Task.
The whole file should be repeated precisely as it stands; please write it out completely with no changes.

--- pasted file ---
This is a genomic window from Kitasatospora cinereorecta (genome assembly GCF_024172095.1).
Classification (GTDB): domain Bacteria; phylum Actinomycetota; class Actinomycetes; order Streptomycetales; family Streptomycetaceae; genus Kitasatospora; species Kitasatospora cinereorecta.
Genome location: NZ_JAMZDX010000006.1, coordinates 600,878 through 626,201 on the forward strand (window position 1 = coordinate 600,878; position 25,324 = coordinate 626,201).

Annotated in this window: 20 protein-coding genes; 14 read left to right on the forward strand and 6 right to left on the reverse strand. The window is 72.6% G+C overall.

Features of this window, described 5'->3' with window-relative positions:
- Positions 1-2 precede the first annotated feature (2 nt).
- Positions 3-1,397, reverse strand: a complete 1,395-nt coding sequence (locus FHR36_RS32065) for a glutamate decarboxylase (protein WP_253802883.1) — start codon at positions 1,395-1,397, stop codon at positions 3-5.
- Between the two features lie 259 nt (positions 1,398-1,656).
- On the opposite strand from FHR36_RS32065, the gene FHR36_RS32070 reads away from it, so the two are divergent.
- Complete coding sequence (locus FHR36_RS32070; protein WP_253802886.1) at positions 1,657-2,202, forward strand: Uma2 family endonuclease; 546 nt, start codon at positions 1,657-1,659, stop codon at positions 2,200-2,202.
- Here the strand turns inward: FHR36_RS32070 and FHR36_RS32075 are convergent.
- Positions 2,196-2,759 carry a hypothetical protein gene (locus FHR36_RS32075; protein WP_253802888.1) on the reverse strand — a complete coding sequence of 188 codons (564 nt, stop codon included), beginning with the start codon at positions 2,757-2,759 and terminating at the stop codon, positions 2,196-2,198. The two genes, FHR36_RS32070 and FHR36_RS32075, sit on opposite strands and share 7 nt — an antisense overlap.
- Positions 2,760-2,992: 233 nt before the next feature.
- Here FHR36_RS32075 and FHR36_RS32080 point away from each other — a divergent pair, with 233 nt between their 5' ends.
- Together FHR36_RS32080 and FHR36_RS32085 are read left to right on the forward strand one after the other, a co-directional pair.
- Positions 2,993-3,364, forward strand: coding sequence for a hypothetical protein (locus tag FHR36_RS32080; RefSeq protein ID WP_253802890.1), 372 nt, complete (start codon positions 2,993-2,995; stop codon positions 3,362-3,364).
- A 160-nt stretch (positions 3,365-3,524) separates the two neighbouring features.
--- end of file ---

This is a genomic window from Kitasatospora cinereorecta (genome assembly GCF_024172095.1).
Classification (GTDB): domain Bacteria; phylum Actinomycetota; class Actinomycetes; order Streptomycetales; family Streptomycetaceae; genus Kitasatospora; species Kitasatospora cinereorecta.
Genome location: NZ_JAMZDX010000006.1, coordinates 600,878 through 626,201 on the forward strand (window position 1 = coordinate 600,878; position 25,324 = coordinate 626,201).

Annotated in this window: 20 protein-coding genes; 14 read left to right on the forward strand and 6 right to left on the reverse strand. The window is 72.6% G+C overall.

Features of this window, described 5'->3' with window-relative positions:
- Positions 1-2 precede the first annotated feature (2 nt).
- Positions 3-1,397, reverse strand: a complete 1,395-nt coding sequence (locus FHR36_RS32065) for a glutamate decarboxylase (protein WP_253802883.1) — start codon at positions 1,395-1,397, stop codon at positions 3-5.
- Between the two features lie 259 nt (positions 1,398-1,656).
- On the opposite strand from FHR36_RS32065, the gene FHR36_RS32070 reads away from it, so the two are divergent.
- Complete coding sequence (locus FHR36_RS32070; protein WP_253802886.1) at positions 1,657-2,202, forward strand: Uma2 family endonuclease; 546 nt, start codon at positions 1,657-1,659, stop codon at positions 2,200-2,202.
- Here the strand turns inward: FHR36_RS32070 and FHR36_RS32075 are convergent.
- Positions 2,196-2,759 carry a hypothetical protein gene (locus FHR36_RS32075; protein WP_253802888.1) on the reverse strand — a complete coding sequence of 188 codons (564 nt, stop codon included), beginning with the start codon at positions 2,757-2,759 and terminating at the stop codon, positions 2,196-2,198. The two genes, FHR36_RS32070 and FHR36_RS32075, sit on opposite strands and share 7 nt — an antisense overlap.
- Positions 2,760-2,992: 233 nt before the next feature.
- Here FHR36_RS32075 and FHR36_RS32080 point away from each other — a divergent pair, with 233 nt between their 5' ends.
- Together FHR36_RS32080 and FHR36_RS32085 are read left to right on the forward strand one after the other, a co-directional pair.
- Positions 2,993-3,364, forward strand: coding sequence for a hypothetical protein (locus tag FHR36_RS32080; RefSeq protein ID WP_253802890.1), 372 nt, complete (start codon positions 2,993-2,995; stop codon positions 3,362-3,364).
- A 160-nt stretch (positions 3,365-3,524) separates the two neighbouring features.